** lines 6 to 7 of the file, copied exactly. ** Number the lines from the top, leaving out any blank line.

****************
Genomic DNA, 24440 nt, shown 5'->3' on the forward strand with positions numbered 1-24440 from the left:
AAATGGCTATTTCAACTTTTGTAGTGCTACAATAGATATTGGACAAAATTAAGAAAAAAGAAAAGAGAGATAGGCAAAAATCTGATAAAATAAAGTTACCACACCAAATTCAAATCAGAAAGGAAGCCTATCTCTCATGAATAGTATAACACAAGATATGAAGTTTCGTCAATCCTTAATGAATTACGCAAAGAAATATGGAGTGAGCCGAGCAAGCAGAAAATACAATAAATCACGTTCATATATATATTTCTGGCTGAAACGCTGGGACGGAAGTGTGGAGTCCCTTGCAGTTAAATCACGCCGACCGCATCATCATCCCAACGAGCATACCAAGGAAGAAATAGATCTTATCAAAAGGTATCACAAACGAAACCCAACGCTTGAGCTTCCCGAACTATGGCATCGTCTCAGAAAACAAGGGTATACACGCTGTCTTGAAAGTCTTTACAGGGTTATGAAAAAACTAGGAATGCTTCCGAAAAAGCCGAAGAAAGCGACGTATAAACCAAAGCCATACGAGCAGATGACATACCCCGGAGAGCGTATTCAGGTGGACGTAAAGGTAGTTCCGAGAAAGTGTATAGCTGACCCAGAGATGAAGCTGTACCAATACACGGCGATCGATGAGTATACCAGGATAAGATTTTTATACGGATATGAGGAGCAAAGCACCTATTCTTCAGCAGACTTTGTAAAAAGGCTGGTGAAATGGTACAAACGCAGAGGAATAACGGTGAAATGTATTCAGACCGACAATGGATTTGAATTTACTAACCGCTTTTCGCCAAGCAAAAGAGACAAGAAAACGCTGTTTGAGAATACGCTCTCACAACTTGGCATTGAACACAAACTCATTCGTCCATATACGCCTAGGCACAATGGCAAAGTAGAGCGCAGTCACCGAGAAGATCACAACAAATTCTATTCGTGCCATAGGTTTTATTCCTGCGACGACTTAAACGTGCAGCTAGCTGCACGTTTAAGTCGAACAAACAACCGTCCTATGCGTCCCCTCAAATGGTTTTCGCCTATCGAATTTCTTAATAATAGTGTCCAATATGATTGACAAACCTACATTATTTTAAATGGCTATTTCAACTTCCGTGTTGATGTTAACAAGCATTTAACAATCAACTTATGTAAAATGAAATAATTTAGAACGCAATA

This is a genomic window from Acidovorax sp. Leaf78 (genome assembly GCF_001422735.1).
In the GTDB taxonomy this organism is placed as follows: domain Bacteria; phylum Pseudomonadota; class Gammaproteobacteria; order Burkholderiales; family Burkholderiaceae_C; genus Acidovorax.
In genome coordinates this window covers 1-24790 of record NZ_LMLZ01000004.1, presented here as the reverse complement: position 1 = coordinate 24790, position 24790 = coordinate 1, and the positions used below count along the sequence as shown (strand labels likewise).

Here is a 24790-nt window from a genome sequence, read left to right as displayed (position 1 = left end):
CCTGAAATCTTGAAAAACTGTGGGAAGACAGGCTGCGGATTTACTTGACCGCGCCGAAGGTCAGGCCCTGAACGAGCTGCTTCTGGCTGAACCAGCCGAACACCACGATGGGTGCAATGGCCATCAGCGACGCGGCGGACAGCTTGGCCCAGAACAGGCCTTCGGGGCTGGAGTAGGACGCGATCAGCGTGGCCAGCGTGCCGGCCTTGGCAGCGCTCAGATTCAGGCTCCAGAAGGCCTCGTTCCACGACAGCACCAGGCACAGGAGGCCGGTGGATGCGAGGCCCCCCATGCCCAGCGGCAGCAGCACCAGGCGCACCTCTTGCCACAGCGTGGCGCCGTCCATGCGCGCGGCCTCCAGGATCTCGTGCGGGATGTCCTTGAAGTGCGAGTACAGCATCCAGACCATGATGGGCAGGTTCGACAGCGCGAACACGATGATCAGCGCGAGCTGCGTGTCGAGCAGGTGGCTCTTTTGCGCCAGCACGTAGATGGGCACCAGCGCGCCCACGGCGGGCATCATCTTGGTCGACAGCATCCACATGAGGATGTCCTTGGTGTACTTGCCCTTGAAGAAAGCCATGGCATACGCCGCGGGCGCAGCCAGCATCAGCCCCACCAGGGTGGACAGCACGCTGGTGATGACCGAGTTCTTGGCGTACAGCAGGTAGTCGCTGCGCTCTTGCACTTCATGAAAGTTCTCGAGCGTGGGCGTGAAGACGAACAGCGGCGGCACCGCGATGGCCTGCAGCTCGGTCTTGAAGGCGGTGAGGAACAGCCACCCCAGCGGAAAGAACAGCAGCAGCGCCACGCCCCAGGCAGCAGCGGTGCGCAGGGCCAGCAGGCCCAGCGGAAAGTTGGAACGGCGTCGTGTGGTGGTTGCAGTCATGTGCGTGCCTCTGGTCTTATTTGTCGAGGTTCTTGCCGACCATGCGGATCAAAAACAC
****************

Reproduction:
Here is a 24790-nt window from a genome sequence, read left to right as displayed (position 1 = left end):
CCTGAAATCTTGAAAAACTGTGGGAAGACAGGCTGCGGATTTACTTGACCGCGCCGAAGGTCAGGCCCTGAACGAGCTGCTTCTGGCTGAACCAGCCGAACACCACGATGGGTGCAATGGCCATCAGCGACGCGGCGGACAGCTTGGCCCAGAACAGGCCTTCGGGGCTGGAGTAGGACGCGATCAGCGTGGCCAGCGTGCCGGCCTTGGCAGCGCTCAGATTCAGGCTCCAGAAGGCCTCGTTCCACGACAGCACCAGGCACAGGAGGCCGGTGGATGCGAGGCCCCCCATGCCCAGCGGCAGCAGCACCAGGCGCACCTCTTGCCACAGCGTGGCGCCGTCCATGCGCGCGGCCTCCAGGATCTCGTGCGGGATGTCCTTGAAGTGCGAGTACAGCATCCAGACCATGATGGGCAGGTTCGACAGCGCGAACACGATGATCAGCGCGAGCTGCGTGTCGAGCAGGTGGCTCTTTTGCGCCAGCACGTAGATGGGCACCAGCGCGCCCACGGCGGGCATCATCTTGGTCGACAGCATCCACATGAGGATGTCCTTGGTGTACTTGCCCTTGAAGAAAGCCATGGCATACGCCGCGGGCGCAGCCAGCATCAGCCCCACCAGGGTGGACAGCACGCTGGTGATGACCGAGTTCTTGGCGTACAGCAGGTAGTCGCTGCGCTCTTGCACTTCATGAAAGTTCTCGAGCGTGGGCGTGAAGACGAACAGCGGCGGCACCGCGATGGCCTGCAGCTCGGTCTTGAAGGCGGTGAGGAACAGCCACCCCAGCGGAAAGAACAGCAGCAGCGCCACGCCCCAGGCAGCAGCGGTGCGCAGGGCCAGCAGGCCCAGCGGAAAGTTGGAACGGCGTCGTGTGGTGGTTGCAGTCATGTGCGTGCCTCTGGTCTTATTTGTCGAGGTTCTTGCCGACCATGCGGATCAAAAACAC